KV: Well, I don’t know. What I do think is that it’s a rare breed. There’s no reason there shouldn’t be more women in all-girl bands, and more so than ever. Every city has got numerous girls rock camps. You go in a toy store and all the Barbies and all the Bratz dolls come with little guitars and little drum kits. Every star on TV that kids watch, the girl plays the guitar or sings, way before even Hannah Montana. Our girls are bombarded with the message that girls can be musicians, yet there’s not a parallel rise.

AC: Why?

KV: I think it’s just a rare breed. Go back to when I started playing and there was no rock camp and Barbie didn’t have a guitar, and there was no girls on TV being rock stars. But I knew I wanted to do it, and despite the fact that nobody was showing me that it could be done, I wanted to do it. I knew the minute I wanted to do it that that’s what I wanted to do. Girls that want to be musicians and be in bands are outliers. Whereas guys, they’re kind of outliers too. You take a high school class, there’s only going to be a certain percentage [of guys] that don’t want to be firemen, doctors, lawyers, public service. Only a small percentage is going to want to be off in a band. I don’t know what the ratio is, but it’s a rare breed.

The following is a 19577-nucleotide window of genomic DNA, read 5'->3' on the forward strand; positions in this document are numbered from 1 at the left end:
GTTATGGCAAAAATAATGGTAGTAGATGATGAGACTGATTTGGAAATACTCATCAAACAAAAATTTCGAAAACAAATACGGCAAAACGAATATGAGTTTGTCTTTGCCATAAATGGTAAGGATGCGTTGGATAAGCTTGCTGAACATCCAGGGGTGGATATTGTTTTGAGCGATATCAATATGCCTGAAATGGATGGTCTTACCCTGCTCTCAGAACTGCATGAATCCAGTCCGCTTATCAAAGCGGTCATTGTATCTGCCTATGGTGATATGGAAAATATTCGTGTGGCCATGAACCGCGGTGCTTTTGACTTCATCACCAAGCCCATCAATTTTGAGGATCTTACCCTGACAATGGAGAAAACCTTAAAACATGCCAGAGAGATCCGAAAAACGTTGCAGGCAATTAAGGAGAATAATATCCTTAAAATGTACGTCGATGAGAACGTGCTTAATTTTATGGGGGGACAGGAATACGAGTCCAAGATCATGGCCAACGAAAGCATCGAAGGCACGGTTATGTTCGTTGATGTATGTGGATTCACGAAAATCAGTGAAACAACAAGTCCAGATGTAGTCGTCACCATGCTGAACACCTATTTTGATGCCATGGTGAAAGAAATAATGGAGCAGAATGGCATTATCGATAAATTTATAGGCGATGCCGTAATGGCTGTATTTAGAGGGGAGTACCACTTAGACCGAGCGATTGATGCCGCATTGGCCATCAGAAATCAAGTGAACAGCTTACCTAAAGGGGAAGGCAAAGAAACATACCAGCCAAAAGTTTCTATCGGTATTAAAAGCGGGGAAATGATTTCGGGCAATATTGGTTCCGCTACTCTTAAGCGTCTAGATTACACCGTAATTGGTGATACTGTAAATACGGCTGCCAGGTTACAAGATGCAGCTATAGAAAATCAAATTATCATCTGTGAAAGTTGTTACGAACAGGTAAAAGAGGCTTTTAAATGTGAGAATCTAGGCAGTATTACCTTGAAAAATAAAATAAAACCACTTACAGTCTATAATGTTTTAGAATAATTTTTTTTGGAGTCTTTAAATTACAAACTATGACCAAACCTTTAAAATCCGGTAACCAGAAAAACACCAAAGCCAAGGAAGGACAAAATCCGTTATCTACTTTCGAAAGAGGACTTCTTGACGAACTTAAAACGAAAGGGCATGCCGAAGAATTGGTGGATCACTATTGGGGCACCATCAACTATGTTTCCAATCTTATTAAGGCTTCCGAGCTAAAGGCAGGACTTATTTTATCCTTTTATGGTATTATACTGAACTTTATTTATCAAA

AC: What I’ve heard here at the paper is that the girls rock camps really help young women deal with societal projections of what woumen should be as portrayed through Hollywood and Madison Avenue.

KV: If the rock camps don’t make any rock stars yet gives girls a way to reject some of that society and cultural stuff, then they’re serving a wonderful purpose. It remains to be seen whether all these rock camps are going to churn out more girl bands. I’ve been curious and interested in the phenomenon for a long time. I’ve noticed that a lot of the girls that really devout themselves to being musicians are gay. I think that’s fascinating. What is it in being gay that’s more of a masculine thing?

I have not figured it out, but I find that an interesting observational thing. That there’s more gay girls that want to pursue it. And when I say pursue it I mean at all costs, you know, whether they get famous or not. They just keep doing it because that’s their dream, to be in a band. A lot of girls do it ‘til something else happens, but it’s the rare breed that just sticks with it and keeps going, and keeps going, and keeps going, and keeps going.

A rare breed.